One ‘genre’ considered here is the writing on financial instruments, including bank notes: what began as quite discursive text on bills of exchange about the creditor and debtor, and the hands through which the bills passed, and the specific promises and dates they contained gradually became standardised and more or less invisible (as fictional writing). By the late 19th century, the leap of faith that was needed to trust the fiat money of Bank of England notes and commercial bills only ever came into focus during financial crises.

The second genre is writing about political economy, or factual writing about money, and the third literary writing. Poovey demonstrates that in the early part of the period she looks at, writers did not hesitate to use fiction and fables to write about financial matters. Yet steadily both the abstract language of professional scholarly economics and the factual writing provided by the emerging class of financial journalists drove out literary and imaginative ways of understanding credit. In parallel, literary writers were at pains to demarcate their fictional writing from the taint of the marketplace – although increasing numbers of literary writers sought to sell their work, they were disdainful about commerce, including the non-literary fictions and publications that sold well to the emerging mass market of readers. Indeed, criticism of the market became the only acceptable way for the literary world to relate to the market.

From my perspective as an economist, the most interesting parts of the book concern the causes and consequences of the professionalisation of economics as a serious intellectual discipline. As Poovey writes:

“If economic writers had not pursued natural philosophical and then mathematical models to the exclusion of other ways of modelling value, if these writers had not been successful in popularizing a theoretical consensus about which economic questions mattered, and if they had not embraced marginal utility theory in a way that narrowed the discipline and ignored what their models could not explain, economics as a discipline might not have assumed the form it now takes. By the same token, …. if Literary writers had not cloaked their participation in the market economy …. then imaginative writing of all kinds might now seem to have something to  contribute to the discussions about value we need so desperately to restart. …. Writers developed genres that seemed to be different in kind and were arranged in an increasingly rigid hierarchy that divided their audiences in ever-more-differentiated segments too.”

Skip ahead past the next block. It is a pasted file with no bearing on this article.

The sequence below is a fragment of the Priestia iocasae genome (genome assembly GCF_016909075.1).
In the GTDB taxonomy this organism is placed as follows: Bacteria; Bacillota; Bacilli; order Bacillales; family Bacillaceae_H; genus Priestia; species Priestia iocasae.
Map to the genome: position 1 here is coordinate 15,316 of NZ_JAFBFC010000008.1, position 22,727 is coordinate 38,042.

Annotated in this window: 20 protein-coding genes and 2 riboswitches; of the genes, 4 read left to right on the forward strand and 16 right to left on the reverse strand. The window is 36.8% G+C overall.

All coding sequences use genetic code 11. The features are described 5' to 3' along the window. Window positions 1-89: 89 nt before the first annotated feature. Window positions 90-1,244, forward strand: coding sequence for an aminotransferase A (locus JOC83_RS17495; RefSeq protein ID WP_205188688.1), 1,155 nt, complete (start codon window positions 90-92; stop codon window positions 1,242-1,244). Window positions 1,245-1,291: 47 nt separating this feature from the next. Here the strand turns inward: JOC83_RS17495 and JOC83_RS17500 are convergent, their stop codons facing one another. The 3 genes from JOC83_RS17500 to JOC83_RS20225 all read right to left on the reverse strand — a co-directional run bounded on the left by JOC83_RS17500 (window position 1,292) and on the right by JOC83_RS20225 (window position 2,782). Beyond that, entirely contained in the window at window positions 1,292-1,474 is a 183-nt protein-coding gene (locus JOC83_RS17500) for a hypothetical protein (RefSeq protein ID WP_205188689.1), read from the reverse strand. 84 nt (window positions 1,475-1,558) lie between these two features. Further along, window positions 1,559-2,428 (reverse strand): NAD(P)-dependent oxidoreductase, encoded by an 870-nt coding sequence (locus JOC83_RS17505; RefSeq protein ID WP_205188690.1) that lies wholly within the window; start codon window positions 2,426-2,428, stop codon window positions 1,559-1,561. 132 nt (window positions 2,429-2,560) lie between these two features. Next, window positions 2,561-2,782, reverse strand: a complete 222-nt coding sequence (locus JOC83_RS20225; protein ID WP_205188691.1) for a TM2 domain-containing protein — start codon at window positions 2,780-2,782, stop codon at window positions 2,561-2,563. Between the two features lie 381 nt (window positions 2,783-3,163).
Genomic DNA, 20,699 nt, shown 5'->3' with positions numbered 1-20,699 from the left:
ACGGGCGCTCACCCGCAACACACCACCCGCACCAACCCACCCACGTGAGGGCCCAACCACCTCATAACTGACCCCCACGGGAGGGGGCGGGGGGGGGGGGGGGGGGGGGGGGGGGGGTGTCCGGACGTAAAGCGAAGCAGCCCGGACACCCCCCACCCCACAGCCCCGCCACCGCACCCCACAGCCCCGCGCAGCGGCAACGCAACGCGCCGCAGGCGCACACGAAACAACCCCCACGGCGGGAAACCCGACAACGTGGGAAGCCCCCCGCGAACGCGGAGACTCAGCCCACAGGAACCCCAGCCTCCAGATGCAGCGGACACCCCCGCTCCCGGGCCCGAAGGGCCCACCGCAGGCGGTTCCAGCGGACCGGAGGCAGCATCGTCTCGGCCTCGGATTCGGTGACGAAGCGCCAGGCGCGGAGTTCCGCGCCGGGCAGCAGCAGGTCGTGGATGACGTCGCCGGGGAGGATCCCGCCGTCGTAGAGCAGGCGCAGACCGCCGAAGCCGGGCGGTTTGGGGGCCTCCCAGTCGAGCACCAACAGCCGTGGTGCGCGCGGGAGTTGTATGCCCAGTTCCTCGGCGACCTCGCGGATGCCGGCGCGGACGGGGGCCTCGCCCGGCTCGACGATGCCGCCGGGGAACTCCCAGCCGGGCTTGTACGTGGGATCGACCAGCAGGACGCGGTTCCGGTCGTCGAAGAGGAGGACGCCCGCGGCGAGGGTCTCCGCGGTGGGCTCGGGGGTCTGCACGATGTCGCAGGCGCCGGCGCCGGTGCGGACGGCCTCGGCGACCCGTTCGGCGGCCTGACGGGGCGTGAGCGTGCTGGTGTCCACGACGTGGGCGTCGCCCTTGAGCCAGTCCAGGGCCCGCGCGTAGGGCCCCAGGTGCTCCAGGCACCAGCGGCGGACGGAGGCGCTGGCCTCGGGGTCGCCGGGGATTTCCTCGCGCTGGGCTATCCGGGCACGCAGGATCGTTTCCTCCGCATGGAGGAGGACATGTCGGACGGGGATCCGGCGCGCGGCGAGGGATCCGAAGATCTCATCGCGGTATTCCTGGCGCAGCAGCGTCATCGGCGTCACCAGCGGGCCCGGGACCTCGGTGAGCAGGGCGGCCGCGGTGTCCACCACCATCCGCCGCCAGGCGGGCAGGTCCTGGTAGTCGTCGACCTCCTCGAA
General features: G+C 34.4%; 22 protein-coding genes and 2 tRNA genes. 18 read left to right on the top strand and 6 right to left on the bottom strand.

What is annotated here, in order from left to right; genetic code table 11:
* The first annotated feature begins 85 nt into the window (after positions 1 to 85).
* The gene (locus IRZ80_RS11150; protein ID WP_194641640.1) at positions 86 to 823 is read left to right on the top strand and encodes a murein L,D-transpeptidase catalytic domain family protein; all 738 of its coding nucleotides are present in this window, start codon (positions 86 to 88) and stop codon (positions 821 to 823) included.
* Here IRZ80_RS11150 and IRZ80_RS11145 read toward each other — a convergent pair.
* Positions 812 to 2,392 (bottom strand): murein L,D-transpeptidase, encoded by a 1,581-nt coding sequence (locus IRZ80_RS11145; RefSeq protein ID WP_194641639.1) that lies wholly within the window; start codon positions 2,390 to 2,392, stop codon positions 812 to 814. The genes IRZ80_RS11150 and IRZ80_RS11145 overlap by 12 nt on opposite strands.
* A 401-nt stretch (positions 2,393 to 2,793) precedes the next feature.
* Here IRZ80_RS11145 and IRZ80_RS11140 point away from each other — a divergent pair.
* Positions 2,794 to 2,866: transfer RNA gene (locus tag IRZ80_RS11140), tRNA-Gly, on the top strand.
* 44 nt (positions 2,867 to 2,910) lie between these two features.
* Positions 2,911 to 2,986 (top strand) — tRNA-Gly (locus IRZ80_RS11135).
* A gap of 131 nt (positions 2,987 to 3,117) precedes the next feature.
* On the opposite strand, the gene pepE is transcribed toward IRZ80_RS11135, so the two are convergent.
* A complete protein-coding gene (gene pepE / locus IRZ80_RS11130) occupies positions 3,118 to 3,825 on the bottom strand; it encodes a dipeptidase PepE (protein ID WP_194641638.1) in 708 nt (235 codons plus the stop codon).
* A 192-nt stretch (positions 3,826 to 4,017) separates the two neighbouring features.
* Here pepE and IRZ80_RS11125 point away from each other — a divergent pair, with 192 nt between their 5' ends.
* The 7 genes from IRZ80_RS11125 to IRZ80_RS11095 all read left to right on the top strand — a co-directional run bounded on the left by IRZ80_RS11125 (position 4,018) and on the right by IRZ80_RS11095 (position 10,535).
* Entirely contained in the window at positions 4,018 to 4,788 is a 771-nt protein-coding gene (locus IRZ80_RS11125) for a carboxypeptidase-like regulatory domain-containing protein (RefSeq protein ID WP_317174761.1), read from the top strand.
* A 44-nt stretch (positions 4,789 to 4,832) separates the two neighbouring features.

It is interesting to note that she sets economics’ ambition to attain the status of the natural sciences far earlier than often claimed – in the marginal revolution and adoption of utilitarianism, rather than in the cybernetic era (as claimed for example by Philip Mirowski in Machine Dreams: Economics Becomes a Cyborg Science). I also found it illuminating to follow Poovey’s tracing of the increasing abstraction and adoption of jargon by early economics writers. Some, including J.S.Mill, acknowledged that this abstraction had limitations when it came to describing the reality of the economy, and suggested this would change as the infant science grew to maturity, and political economists learned more. As we know, however, the habit of abstraction has stuck.

The argument in this book has some similarities to Richard Bronk’s The Romantic Economist – he advocated bringing the techniques and habits of mind of literature to an understanding of the economy. I also found echoes of Deirdre McCloskey’s How To Be Human (Though An Economist), a marvellous dissection of the kinds of rhetoric used in economics. What Poovey adds, that ought to be thought-provoking for economists, is the realisation that our habitual way of thinking about the economic and financial world does not have a natural epistemological superiority over other ways of thinking about the subject, not even poetry.

Perhaps the problem is that the poets have abandoned the territory.

 Genres of the Credit Economy: Mediating Value in Eighteenth- and Nineteenth-Century Britain